"Basic" problem with Threads (?)


#1

I just upraded to Ruby 1.8.3 (from sources) on my Redhat Linux box.
When I attempt to do anything that starts a new thread, I receive the
message “ThreadError: uninitialized thread - check
`Thread#initialize’”. Below is a transcript from a one-line session in
IRB that demonstrates the problem. Any ideas? (Please let me know if
there is other information that would be helpful in diagnosing this.)

irb(main):001:0> Thread.new { puts ‘hi’ }
ThreadError: uninitialized thread - check Thread#initialize' from (irb):1:innew’
from (irb):1
irb(main):002:0>

Thank you!


#2

On Tue, 22 Nov 2005, Eric K wrote:

   from (irb):1

irb(main):002:0>

can you show us how you compiled ruby?

-a


#3

Eric K wrote:

    from (irb):1:in `new'
    from (irb):1

irb(main):002:0>

Works for me:

irb(main):001:0> Thread.new { puts ‘hi’ }
hi=> #<Thread:0x101d74b0 run>

Ruby 1.8.3 on cygwin.

Kind regards

robert

#4

On Monday 21 November 2005 03:32 pm, Eric K wrote:

I just upraded to Ruby 1.8.3 (from sources) on my Redhat Linux box.
When I attempt to do anything that starts a new thread, I receive the
message “ThreadError: uninitialized thread - check
`Thread#initialize’”. Below is a transcript from a one-line session in
IRB that demonstrates the problem. Any ideas? (Please let me know if
there is other information that would be helpful in diagnosing this.)

The ruby executable links against libruby18.so. If you downloaded and
installed ruby into /usr/local or something like that, perhaps at
runtime
your new ruby binary is still linking against the older ruby library. A
quick use of ‘ldd’ will help determine that.

Caleb


#5

Here’s the output from ‘ldd’ of /usr/local/bin/ruby:

    libdl.so.2 => /lib/libdl.so.2 (0x200000000005c000)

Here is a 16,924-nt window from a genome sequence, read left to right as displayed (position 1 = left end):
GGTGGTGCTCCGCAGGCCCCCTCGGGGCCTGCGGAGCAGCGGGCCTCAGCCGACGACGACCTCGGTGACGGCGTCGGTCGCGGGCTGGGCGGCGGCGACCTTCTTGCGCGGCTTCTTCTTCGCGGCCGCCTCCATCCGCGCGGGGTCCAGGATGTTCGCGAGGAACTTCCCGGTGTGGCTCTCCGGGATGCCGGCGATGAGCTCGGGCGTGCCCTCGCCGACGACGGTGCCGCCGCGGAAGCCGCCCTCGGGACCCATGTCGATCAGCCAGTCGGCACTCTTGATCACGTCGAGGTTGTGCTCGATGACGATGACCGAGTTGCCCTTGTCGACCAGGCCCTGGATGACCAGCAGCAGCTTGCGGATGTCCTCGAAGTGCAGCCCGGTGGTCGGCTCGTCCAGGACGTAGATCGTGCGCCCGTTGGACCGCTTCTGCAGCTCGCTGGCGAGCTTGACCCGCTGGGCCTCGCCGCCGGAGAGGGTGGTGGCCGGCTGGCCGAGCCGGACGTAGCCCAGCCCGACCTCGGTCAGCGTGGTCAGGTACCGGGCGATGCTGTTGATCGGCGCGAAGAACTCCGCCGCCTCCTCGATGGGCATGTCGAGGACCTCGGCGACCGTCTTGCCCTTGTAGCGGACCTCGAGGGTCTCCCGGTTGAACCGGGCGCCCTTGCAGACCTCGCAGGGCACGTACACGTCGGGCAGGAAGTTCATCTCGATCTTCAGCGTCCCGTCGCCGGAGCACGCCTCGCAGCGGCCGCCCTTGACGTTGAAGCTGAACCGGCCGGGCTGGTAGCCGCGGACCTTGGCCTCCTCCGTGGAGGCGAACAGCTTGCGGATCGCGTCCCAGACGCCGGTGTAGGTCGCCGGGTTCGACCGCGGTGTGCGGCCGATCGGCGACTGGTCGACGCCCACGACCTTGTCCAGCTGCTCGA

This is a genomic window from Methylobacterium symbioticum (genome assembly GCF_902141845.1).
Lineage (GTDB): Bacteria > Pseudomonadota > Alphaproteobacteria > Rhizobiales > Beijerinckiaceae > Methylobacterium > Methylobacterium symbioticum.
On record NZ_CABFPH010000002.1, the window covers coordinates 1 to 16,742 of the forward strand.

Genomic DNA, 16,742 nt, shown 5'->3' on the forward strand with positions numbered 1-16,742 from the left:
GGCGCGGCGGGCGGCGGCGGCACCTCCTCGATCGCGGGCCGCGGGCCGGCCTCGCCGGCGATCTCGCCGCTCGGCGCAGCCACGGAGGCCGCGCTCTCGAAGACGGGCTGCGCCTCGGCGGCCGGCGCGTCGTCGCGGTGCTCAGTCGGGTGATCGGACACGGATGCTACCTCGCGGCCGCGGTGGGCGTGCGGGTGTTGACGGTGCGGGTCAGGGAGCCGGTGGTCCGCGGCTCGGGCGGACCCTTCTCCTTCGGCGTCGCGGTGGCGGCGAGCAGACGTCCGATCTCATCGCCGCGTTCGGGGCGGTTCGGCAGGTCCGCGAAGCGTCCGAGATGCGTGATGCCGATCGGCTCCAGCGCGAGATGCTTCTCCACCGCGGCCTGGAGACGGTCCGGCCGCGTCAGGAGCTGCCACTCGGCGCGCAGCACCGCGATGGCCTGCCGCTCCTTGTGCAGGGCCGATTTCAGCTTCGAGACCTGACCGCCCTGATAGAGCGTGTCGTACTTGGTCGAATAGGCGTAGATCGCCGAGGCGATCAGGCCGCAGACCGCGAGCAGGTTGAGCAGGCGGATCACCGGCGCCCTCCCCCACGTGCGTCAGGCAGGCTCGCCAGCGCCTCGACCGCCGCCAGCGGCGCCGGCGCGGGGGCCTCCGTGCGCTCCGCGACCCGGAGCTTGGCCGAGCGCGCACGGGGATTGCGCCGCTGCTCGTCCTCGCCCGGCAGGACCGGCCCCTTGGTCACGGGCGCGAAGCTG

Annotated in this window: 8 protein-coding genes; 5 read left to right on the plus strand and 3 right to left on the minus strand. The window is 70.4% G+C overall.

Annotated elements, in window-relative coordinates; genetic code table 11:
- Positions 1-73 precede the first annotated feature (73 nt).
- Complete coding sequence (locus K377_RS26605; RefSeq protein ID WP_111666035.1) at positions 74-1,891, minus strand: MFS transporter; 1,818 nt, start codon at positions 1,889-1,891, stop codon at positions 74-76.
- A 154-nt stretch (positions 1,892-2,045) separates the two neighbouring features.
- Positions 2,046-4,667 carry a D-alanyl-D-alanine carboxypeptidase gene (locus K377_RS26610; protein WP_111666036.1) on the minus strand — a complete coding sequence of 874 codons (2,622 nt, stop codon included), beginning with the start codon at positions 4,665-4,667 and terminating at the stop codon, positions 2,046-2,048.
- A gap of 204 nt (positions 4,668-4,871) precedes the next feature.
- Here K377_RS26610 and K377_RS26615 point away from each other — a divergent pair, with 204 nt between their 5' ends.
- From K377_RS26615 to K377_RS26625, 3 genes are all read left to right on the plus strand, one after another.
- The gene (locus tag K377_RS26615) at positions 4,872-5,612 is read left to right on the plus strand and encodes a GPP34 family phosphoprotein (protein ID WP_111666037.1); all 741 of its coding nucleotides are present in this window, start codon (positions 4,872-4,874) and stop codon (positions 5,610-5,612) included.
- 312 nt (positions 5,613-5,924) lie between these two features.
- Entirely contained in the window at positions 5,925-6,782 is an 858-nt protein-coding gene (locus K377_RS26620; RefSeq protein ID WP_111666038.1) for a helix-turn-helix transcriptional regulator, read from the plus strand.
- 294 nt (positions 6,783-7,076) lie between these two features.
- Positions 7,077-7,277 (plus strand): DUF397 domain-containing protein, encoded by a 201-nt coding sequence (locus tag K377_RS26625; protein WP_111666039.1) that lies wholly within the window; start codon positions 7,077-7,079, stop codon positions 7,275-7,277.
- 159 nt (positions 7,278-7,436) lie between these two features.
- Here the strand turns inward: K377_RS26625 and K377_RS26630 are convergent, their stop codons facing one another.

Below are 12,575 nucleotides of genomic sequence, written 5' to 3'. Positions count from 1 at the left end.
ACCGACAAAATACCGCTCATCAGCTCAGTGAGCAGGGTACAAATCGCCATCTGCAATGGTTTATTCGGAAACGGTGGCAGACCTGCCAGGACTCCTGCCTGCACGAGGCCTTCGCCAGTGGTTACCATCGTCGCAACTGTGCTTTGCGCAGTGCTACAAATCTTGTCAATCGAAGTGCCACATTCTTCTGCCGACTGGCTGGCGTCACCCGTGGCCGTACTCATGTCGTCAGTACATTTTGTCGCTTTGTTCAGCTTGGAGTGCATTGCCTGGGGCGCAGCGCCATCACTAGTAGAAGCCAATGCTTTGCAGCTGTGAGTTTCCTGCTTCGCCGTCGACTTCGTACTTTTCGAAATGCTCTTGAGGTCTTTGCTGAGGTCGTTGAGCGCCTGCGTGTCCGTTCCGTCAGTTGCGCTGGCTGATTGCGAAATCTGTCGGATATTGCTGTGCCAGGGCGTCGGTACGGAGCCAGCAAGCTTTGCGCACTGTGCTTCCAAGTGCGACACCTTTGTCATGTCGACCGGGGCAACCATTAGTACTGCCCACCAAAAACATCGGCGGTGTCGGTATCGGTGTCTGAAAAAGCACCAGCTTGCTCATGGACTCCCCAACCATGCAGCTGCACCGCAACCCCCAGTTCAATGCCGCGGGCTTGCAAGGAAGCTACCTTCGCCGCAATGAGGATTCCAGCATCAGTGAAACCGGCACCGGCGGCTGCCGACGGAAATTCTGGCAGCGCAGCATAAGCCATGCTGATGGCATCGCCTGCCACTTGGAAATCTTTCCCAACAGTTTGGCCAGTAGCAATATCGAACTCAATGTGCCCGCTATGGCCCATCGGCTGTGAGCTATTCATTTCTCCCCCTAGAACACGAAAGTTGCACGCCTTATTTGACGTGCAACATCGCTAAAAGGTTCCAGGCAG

libcrypt.so.1 => /lib/libcrypt.so.1 (0x2000000000078000)
    libm.so.6.1 => /lib/tls/libm.so.6.1 (0x20000000000c0000)
    libc.so.6.1 => /lib/tls/libc.so.6.1 (0x2000000000154000)
    /lib/ld-linux-ia64.so.2 => /lib/ld-linux-ia64.so.2

(0x2000000000000000)

Looks okay to me. My binary also links against /usr/lib/libruby18.so,
but
it looks like yours is statically built in.

Does your test program fail in the same way if you don’t use irb, but
instead just run it through ruby? Have you tried running any of the
test
programs that came bundled in the ruby .tar.gz (in the test
subdirectory,
I believe) ?


#6

Thanks for the replies.

Ara >> can you show us how you compiled ruby?

I installed Ruby 1.8.3 from source using (I believe) the standard
“compile/make/make install” cycle. (It’s been a week or so, so the
memory’s a bit weak). Might there have been special switches I’d have
needed for Redhat Enterprise Server 3?

Caleb >> perhaps at runtime your new ruby binary is still linking
against
Caleb >> the older ruby library. A quick use of ‘ldd’ will help
determine that.

Here’s the output from ‘ldd’ of /usr/local/bin/ruby:

    libdl.so.2 => /lib/libdl.so.2 (0x200000000005c000)
    libcrypt.so.1 => /lib/libcrypt.so.1 (0x2000000000078000)
    libm.so.6.1 => /lib/tls/libm.so.6.1 (0x20000000000c0000)
    libc.so.6.1 => /lib/tls/libc.so.6.1 (0x2000000000154000)
    /lib/ld-linux-ia64.so.2 => /lib/ld-linux-ia64.so.2

(0x2000000000000000)

Unfortunately I’m not sure what to make of it. Is there a way to tell
if the ‘/lib/ld-linux-ia64.so.2’ referenced is for 1.8.2, 1.8.3, or
1.6?

Thanks again!


#7

Thank you for your help on this. I believe I have resolved the issue.
On my particular Linux (Redhat Enterprise 3), I have to modify the
CFLAGS setting in the Makefile after running ./configure (but before
running make, make install).

After changing the CFLAGS line from:
CFLAGS = -g -O2
to:
CFLAGS = -g -O0

I am able to build Ruby that handles Threads properly. I think the
reason some things were working (and some not) was that I had some .o
files hanging around from a previous build (one done without the CFLAGS
change).

Thanks again for the help, everyone!